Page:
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6th-8th Grade Math: Practice & Review55 chapters | 469 lessons

Instructor:
*Michael Quist*

Michael has taught college-level mathematics and sociology; high school math, history, science, and speech/drama; and has a doctorate in education.

Two values are proportional if they maintain the same ratio and their graph will always be a straight line that goes through the origin (0,0). In this lesson we'll explore how to draw proportional graphs and use them to solve desperate situations!

It was a race against time. The Serendipity, a large, slow merchant ship, sailed toward South America. The passengers were all enjoying the voyage, but what they didn't know was that just off the tip of Florida, three small, fast, heavily-armed pirate ships were eagerly awaiting the merchant's approach. The happy vessel was now only 70 miles from disaster.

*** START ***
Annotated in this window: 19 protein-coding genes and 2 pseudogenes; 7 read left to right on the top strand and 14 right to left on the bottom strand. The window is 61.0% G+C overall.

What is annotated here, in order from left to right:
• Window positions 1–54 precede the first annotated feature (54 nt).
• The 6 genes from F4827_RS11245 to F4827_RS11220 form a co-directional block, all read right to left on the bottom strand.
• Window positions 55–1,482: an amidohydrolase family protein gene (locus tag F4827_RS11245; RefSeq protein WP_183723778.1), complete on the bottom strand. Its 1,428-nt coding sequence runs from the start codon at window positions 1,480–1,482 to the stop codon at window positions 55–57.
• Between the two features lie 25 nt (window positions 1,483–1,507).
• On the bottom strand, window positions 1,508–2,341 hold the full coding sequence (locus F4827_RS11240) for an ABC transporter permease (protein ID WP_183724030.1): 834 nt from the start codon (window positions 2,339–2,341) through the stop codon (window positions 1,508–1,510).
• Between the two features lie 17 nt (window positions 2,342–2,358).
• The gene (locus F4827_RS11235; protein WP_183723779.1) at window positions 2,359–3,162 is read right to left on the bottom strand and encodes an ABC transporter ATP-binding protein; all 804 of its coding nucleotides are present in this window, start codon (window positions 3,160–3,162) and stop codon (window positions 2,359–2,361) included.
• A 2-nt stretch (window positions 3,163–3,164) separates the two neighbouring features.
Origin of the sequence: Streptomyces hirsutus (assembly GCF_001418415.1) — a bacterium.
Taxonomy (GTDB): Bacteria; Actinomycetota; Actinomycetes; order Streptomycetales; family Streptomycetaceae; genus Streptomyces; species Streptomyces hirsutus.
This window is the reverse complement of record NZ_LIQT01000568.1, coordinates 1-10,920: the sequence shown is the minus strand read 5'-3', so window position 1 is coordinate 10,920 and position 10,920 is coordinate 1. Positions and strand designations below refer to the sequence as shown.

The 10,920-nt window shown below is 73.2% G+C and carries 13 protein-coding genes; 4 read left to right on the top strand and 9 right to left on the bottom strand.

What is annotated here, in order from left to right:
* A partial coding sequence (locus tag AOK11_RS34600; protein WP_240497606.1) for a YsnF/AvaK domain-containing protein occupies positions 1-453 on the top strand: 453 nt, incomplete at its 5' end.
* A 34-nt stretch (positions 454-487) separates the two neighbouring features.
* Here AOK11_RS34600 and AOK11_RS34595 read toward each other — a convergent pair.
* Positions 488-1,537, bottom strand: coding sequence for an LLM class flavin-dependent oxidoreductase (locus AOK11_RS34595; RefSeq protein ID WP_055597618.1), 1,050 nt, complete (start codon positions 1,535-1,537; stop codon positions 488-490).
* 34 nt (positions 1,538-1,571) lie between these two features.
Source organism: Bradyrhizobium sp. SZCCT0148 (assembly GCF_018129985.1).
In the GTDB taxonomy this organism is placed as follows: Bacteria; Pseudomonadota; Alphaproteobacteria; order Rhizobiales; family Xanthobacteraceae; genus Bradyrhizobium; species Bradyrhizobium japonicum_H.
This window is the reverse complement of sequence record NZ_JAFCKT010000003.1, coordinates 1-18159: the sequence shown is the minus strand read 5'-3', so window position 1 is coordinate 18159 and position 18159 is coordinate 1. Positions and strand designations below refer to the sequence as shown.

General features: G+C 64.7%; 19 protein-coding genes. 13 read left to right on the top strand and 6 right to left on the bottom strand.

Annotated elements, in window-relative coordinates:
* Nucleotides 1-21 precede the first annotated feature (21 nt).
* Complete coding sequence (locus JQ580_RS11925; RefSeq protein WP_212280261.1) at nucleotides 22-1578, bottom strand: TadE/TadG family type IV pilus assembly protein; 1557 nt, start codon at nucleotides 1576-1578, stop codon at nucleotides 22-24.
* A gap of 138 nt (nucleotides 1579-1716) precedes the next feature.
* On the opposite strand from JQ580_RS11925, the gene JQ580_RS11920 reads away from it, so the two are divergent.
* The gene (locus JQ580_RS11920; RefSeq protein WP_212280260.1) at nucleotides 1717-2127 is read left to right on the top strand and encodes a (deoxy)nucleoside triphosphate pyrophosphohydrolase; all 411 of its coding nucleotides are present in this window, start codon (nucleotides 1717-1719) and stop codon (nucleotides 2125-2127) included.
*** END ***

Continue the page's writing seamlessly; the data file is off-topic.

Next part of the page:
At that point, the Avenger, a fast Yankee warship, received a telegram about the Serendipity's danger, and sailed from St. Augustine, Florida. Bristling with cannons and marines, the warship could handle the pirates but was 250 miles away from the ambush point. Is there enough time to catch up? Can the Avenger sail 250 miles before the Serendipity covers 70? It's a question of proportions.

Many situations in life involve proportional relationships, and sometimes the best way to understand those relationships is to draw a graph. Two values have a **proportional relationship** if their ratio (the fraction formed when one is divided by the other) is always the same. If one doubles, so does the other.